Wireless solutions are great – until they’re not. Below we address some common misconceptions about Wi-Fi and explain why a network with a hardwired backbone is key to proper performance.
Aren’t there enough mesh networks devices or extenders out there to run everything if need be?
Of those two solutions, a “mesh Wi-Fi” system will likely be more reliable, but you’re a) chewing up electrical outlet with pods, and b) setting yourself up to be overwhelmed later. The next ten years will see absolutely explosive growth
from the Internet of Things (125 billion devices by 2030), and those Things are going to need bandwidth.
The best way to build a reliable network is to have multiple hardwired data-ports for your machines and run cable to wireless access points that can distribute a great signal to handheld devices like phones and tablets.
Won’t hardwired systems be much more costly?
Not if they’re properly planned at the outset of any new build or retrofit/remodel. Think about the cost of data cable (category rated or fibre) and a plastic low-voltage box, complete with faceplate and port, versus plugging in several hundred
pounds of mesh-network pods. If that cable’s run behind drywall before any finish work is done, the cost is nominal. And a great solution should that cable need future upgrades? Conduit.
Nearly all of the devices I’ve seen are Wi-Fi capable, so aren’t they built specifically for wireless applications?
Let’s go back to the first response and think about that number again: 125 BILLION devices. Now take a look around a home and total up all the connected devices you’ve got. Next, think about improvements in things such as picture quality on
TVs. All of those factors mean that more data needs to be transmitted from source to device. Most Wi-Fi enabled devices are just that – enabled. It doesn’t mean that’s the best solution and it doesn’t mean they’ll perform
well if a network is jammed up with masses of radio waves competing with one another.
Won’t Wi-Fi 6 take care of all of this?
It’ll be better, but inevitably, the same problem keeps rearing its ugly head: More stuff, and more data being pumped into that stuff, means the eventual appearance of buffer face, loading wheels, and other issues that customers HATE.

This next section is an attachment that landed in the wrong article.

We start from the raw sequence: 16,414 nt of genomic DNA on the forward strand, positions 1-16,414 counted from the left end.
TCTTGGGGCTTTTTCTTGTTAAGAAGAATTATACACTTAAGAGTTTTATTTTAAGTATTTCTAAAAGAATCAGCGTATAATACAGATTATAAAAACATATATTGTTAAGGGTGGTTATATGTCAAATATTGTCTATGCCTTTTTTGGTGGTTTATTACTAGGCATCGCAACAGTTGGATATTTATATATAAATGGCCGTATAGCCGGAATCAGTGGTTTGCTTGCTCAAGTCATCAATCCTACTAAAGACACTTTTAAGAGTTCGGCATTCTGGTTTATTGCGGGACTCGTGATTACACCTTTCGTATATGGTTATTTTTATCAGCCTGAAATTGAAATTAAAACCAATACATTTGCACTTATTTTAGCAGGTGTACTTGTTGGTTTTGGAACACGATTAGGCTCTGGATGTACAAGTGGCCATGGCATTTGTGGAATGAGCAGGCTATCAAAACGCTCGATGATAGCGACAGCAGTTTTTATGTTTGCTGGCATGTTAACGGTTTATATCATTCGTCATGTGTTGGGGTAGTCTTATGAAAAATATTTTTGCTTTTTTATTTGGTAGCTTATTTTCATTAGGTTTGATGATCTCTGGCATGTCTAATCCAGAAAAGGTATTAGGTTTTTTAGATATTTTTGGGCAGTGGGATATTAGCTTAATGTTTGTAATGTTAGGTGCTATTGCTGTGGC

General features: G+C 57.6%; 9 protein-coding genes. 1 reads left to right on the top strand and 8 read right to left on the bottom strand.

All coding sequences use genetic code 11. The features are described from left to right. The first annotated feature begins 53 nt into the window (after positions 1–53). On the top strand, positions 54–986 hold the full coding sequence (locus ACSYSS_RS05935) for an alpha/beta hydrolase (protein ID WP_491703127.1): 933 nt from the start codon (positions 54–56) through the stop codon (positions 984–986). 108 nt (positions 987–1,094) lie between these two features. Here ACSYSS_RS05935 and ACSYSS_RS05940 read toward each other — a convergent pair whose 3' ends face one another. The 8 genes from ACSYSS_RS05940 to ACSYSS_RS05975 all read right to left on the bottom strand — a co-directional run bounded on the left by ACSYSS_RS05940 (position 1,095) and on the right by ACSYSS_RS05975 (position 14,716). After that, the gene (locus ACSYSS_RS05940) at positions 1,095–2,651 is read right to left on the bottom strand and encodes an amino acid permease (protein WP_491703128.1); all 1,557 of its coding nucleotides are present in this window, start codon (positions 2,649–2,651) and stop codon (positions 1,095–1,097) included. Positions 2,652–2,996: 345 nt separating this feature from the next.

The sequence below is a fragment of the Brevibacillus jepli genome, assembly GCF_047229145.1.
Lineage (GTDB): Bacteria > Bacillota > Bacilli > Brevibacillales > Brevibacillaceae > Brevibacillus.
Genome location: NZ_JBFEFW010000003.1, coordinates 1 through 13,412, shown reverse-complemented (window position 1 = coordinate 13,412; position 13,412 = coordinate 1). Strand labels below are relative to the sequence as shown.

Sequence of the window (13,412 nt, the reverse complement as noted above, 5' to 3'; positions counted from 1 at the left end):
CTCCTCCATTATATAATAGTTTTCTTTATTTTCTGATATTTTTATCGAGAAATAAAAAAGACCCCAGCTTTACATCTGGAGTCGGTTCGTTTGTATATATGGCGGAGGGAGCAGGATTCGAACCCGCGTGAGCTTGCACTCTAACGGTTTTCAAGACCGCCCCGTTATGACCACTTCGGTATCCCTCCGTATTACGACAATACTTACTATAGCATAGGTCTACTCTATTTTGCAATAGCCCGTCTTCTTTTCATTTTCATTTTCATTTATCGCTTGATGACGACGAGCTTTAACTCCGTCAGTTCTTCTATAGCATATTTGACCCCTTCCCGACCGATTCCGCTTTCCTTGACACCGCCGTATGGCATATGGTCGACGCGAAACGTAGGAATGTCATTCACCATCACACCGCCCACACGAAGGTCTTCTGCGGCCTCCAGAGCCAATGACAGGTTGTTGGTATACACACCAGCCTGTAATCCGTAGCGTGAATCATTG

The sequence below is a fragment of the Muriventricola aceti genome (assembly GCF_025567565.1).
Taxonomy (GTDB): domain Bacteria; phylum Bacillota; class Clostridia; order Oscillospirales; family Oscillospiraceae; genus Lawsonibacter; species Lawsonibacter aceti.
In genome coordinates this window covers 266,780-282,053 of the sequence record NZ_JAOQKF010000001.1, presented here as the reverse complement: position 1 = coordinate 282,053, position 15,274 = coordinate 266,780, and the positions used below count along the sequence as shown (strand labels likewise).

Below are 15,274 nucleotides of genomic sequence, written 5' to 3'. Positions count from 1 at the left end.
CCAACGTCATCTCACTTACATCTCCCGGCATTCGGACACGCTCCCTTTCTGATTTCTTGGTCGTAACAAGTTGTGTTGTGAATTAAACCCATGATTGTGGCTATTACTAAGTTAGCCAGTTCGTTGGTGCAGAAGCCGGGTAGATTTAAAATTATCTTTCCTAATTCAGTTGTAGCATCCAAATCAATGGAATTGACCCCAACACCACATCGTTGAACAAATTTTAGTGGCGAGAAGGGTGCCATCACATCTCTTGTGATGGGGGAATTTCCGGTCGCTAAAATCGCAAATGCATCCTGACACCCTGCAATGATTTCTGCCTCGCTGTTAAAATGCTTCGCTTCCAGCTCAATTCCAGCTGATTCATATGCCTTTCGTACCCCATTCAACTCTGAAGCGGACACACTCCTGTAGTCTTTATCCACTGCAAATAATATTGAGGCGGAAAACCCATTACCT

I thought 5G was going to be the end-all solution?
How many devices do your customers have that are currently 5G capable? Pretty close to zero right now, we’d bet. 5G will be great for the smartphone experience and helping with all manner of business applications, but even when it becomes more common
in residential applications, it’s still essentially a radio signal delivered over the air – which means the same bandwidth problems will ultimately pop up.
OK, where and when shouldn’t I use Wi-fi?
Anything that is data intensive or mission critical shouldn’t rely on a wireless connection. Areas in the home such as offices, huddle spaces, remote learning areas, and media centers should be hard- wired with Ethernet. Ethernet is far more
reliable than a wireless connection and should be relied upon in these areas where reliable, minimal buffering connections are critical.
Everybody in the house can use Wi-Fi at the same time, though, right?
Multiple users chew up signal, but the throughput with Ethernet can far exceed typical Wi-Fi systems. To get massive output from Wi-Fi systems to multiple users you will end up needing to use enterprise access points and controllers which are much
pricier than typical Ethernet switch implementations. Many people drawing bandwidth at the same time will tax a Wi-Fi system and will ultimately reduce the experience for everyone.
My neighbours all have Wi-Fi, but that doesn’t cause me issues, right?
Wrong. Wireless signals, that hopefully (if properly designed) cover all areas of the home, will also intrude into adjacent spaces. If you live in a high-density area of apartments, flats, attached homes, and the like, chances are all of those access
points will be meshing together creating noise in the Wi-Fi spectrum causing interference and lack of bandwidth for everyone. Imagine if you could see all this interference: tonnes of signals, all fighting for some share of the space. Ethernet connections
– hard-wired cable with solid protection– dodge these issues entirely, and focus on getting the data you need from A to B quickly and effectively.